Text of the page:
The powers that be are facing symmetrical risks, on the one hand they are scared of rudely awakening the population to the scale and stakes of the cuts, on the other hand, of frightening capital – i.e. themselves - with the scale and stakes of the crisis. So the same edition of the FT that gives us the Treasury announcement of incipient 'endgame' also tells us of the OECD's anxiety that bond investors over-reacting to sovereign default risk in europe will strangle the (phantom) recovery. No shit? One must avoid 'a cliff effect'. Wildcat strikes can be averted, say ACAS, but only if 'a whole host of things' is tried to diffuse the shock. Incidentally, this is very much the thinking that, in the form of derivatives-based hedging of risk, helped bring capital to the brink in the first place. First they hedged and diffused economic risk across the entire system to avoid the dreaded encounter with the real limits of the economy, now they are trying to hedge and diffuse the risk of social antagonism. One can only hope that their prevarications and botched measures are just as unsuccessful this time.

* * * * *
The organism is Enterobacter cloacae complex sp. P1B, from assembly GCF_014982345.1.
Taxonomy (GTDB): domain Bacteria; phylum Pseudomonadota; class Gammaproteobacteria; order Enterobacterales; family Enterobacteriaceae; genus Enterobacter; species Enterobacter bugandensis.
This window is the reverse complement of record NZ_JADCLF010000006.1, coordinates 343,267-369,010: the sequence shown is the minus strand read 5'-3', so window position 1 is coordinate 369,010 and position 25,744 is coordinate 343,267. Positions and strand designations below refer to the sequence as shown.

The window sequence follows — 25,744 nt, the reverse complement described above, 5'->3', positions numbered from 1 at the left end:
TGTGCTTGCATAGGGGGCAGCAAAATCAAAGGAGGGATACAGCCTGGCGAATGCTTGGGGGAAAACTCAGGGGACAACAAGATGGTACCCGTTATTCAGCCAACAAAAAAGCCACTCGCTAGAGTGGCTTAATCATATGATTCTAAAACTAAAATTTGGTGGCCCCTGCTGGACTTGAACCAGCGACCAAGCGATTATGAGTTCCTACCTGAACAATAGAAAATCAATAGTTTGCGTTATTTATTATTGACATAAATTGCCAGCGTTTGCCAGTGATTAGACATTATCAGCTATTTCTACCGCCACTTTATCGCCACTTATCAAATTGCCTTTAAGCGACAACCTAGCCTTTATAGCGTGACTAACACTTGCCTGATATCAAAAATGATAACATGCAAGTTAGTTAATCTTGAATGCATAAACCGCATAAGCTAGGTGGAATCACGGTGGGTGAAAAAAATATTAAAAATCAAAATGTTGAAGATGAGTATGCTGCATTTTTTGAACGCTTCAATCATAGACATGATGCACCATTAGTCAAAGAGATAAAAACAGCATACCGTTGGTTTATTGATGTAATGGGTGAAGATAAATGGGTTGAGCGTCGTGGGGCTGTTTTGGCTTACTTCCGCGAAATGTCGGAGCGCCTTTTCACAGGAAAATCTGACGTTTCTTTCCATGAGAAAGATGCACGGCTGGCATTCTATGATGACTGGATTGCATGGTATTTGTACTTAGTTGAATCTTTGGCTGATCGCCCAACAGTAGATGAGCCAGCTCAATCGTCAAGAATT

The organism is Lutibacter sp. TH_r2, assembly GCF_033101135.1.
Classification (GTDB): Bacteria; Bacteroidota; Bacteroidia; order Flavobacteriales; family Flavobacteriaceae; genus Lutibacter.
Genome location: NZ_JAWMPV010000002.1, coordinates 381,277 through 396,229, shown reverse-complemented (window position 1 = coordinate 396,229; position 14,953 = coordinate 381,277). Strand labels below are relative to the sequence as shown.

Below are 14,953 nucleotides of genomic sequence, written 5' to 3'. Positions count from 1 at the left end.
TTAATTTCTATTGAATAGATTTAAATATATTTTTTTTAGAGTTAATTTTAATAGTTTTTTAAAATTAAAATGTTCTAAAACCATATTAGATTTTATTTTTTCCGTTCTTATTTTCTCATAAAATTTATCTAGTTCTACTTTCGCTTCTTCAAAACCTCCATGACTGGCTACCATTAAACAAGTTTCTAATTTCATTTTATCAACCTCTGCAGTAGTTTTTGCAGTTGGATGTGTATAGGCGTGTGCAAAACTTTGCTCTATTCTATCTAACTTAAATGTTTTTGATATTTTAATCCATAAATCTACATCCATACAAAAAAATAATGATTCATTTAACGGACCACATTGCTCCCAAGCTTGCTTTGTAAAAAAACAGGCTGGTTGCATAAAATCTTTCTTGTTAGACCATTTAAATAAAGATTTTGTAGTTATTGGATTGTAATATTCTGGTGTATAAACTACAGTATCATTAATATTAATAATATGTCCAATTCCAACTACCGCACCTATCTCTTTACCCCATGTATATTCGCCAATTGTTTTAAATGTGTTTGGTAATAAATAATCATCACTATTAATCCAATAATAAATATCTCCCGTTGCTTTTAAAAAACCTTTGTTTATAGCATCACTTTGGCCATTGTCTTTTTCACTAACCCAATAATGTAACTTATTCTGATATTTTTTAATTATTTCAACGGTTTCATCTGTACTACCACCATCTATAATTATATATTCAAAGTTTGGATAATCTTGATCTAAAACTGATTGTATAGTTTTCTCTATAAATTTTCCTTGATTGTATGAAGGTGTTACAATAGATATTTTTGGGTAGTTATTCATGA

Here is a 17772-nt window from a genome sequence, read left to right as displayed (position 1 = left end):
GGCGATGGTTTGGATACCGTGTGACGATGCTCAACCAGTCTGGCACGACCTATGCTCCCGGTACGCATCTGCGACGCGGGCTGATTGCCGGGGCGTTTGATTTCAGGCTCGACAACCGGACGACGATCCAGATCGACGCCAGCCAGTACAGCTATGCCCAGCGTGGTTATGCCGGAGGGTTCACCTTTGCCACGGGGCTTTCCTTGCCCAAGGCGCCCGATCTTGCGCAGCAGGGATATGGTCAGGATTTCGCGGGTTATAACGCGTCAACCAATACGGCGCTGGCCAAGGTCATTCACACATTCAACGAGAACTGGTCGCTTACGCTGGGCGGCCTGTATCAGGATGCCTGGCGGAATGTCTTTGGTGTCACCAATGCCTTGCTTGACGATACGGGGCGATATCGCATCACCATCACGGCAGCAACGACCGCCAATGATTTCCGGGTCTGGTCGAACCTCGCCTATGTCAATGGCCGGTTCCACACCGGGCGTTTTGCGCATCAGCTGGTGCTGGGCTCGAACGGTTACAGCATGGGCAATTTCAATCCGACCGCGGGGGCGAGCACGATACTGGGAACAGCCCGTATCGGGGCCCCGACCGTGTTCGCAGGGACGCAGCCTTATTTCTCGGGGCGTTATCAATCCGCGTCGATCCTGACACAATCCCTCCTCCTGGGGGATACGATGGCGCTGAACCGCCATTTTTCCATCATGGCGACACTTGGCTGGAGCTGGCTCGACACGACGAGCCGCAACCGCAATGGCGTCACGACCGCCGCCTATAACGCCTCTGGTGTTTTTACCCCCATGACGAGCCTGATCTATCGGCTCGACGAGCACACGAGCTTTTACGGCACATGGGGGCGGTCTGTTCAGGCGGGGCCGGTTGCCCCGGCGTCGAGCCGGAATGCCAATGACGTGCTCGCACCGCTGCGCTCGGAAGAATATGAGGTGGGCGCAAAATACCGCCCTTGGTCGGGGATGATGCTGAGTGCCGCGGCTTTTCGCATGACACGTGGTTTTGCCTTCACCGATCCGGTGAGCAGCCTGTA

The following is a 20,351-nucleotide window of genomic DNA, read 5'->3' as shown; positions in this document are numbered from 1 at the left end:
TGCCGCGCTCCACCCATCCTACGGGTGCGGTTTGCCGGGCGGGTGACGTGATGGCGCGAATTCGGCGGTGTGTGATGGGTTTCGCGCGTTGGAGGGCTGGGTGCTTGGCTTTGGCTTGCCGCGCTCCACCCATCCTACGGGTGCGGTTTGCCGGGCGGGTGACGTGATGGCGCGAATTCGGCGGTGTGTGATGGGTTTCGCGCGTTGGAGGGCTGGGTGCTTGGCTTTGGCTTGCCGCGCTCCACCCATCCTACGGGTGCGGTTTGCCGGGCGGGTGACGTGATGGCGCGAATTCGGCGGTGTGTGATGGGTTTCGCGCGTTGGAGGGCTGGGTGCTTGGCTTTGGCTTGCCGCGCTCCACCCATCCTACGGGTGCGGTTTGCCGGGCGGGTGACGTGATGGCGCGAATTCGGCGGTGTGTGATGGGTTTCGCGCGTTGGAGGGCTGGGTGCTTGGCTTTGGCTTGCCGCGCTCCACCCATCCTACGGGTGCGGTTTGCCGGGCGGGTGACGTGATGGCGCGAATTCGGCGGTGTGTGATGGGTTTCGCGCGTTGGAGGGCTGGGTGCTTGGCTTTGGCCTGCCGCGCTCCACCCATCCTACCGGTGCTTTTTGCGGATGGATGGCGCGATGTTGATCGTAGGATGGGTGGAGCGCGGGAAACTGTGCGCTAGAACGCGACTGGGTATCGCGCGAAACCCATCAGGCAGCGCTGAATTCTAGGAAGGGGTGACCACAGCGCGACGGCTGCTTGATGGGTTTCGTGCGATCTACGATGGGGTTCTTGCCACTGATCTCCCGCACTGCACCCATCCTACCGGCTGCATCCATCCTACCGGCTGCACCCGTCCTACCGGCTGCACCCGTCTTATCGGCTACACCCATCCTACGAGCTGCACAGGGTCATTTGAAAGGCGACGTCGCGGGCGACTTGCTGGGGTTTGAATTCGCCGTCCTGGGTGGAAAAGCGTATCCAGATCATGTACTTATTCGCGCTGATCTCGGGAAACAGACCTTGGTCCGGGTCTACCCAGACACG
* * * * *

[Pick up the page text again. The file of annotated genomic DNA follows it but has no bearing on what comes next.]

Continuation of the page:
A sense that what’s needed is at the same time what’s impossible is seizing not only ACAS and the OECD but all the other acronymic blocs of bureaucrats now facing auto-evisceration as quangos burn and wonks measure up their throats for the blade. The Financial Services Authority's attempts to impose regulations on the City are now perceived to risk damaging the UK's reputation as a centre for unregulated trading. Who’d have thought it? Homer Simpson was not actually Beckett’s creation but the phrase ‘Doh!’ springs to mind. The way forward is blocked, and as in Beckett's Unnnamable, capital's characters proceed by aporia and contradiction, if at all. Like Clov and Hamm, both the hawks and doves are locked into their mutually constituting cells, stuck on the horns of their shared dilemma. Capital's representatives shuffle back and forth in an attempt to evoke an appearance of rational purposiveness, spiced with hints of a restorative violence,that merely diffuses and amplifies their paralysis.